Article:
Jose Mourinho leaves Chelsea football club. In doing so, he fulfils his destiny as the special one, chosen to achieve greatness. His story, like that of David Beckham, is the tragedy of those who would challenge the Gods by flying too close to the sun
Jose Mourinho is the John F Kennedy of football mangers. The clearest illustration of the charismatic personality in a sport not lacking in charismatics. The similarities to the stories of David Beckham and George Best are worth noting.
According the mythologists, the story draws on deep and commonly shared beliefs about ourselves and our world. It speaks of our acceptance of powerful forces guiding our destiny. The most powerful stories are told and retold down the ages. They can be found in Greek tragedies, in Celtic and Norse sagas, and also in the campfire tales of ancient peoples. The central figure is heroic. Destined to succeed spectacularly, and then fail spectacularly. The message is that the special ones may appear to have been blessed, but whoever is out there doing the blessing also wants to remind us that humans at some point have to come to terms with their limitations.
The special gifts of the charismatic include that of captivating those with whom they come into contact. We still use the old terms such as ‘spell-binding’ about their acts and speeches.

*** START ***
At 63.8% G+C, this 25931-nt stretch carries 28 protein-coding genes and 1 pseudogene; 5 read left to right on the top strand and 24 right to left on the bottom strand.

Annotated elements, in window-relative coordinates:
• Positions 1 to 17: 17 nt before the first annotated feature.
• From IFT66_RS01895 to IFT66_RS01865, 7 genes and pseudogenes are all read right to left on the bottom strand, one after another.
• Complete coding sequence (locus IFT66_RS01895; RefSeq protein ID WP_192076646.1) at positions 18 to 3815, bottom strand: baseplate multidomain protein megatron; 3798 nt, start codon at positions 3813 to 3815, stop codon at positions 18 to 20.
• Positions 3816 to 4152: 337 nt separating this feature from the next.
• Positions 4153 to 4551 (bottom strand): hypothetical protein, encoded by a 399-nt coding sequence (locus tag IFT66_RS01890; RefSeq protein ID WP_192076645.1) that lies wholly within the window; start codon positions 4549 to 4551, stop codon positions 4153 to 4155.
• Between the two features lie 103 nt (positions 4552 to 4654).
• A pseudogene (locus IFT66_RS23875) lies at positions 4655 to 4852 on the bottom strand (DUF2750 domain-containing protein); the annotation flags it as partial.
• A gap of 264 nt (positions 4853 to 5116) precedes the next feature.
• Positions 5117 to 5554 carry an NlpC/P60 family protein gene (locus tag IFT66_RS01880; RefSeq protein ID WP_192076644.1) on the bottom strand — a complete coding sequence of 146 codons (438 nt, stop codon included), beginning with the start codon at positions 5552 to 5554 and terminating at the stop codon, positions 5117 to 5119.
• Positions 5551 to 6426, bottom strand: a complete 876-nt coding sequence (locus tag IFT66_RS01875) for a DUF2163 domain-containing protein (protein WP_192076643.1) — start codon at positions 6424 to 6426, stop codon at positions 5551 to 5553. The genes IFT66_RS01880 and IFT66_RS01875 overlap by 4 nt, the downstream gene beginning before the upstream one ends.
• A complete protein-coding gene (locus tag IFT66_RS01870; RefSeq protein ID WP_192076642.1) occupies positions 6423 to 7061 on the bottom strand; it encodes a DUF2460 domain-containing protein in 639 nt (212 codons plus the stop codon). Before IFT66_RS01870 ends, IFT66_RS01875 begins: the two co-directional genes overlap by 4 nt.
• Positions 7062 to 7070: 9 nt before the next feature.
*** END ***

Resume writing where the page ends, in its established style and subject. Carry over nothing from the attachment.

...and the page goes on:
Jose had to go
Jose was fated to lead Chelsea to success, as he was fated to win the European Cup with Porto, a team hardly considered capable of it. Charismatic leaders have that effect on followers. The spell makes then capable of achieving things they would otherwise have believed to be impossible.
Those who come to mock often fall under the spell, but may fight against it. So it was that Mourinho even captivated the skilled and wilful members of the English Media legions, although there were those waiting, waiting patiently for the story to end in tears.
However, the spell retains its potency. Even when there are signals of a different reality, there are cries of denial. Jose has a contract to 2010. He will be staying at Chelsea. Thus spake Peter Kenyon on behalf of the club. But the fact he needed to make such an assurance was significant.
Perhaps sensitized by the week’s financial denials and reversals of policy by the Government and the Bank of England, I was not convinced by the spokesman on behalf of the Chelsea financial empire. So much so that I found time yesterday to update an earlier post, on the likelihood of Jose leaving the club.
Jose, David, and George
As is it with Jose, so it was with David Beckham and George Best. Their stories have similar ingredients of great giftedness and achievements accompanied by reminders of their fallibility, and potential downfalls. All achieved world-wide acclaim. All suffered. I will spare further links to the stories of the great Achilles or the original Hero. Jose and David still may have opportunities for further episodes in their reworking of that ancient story.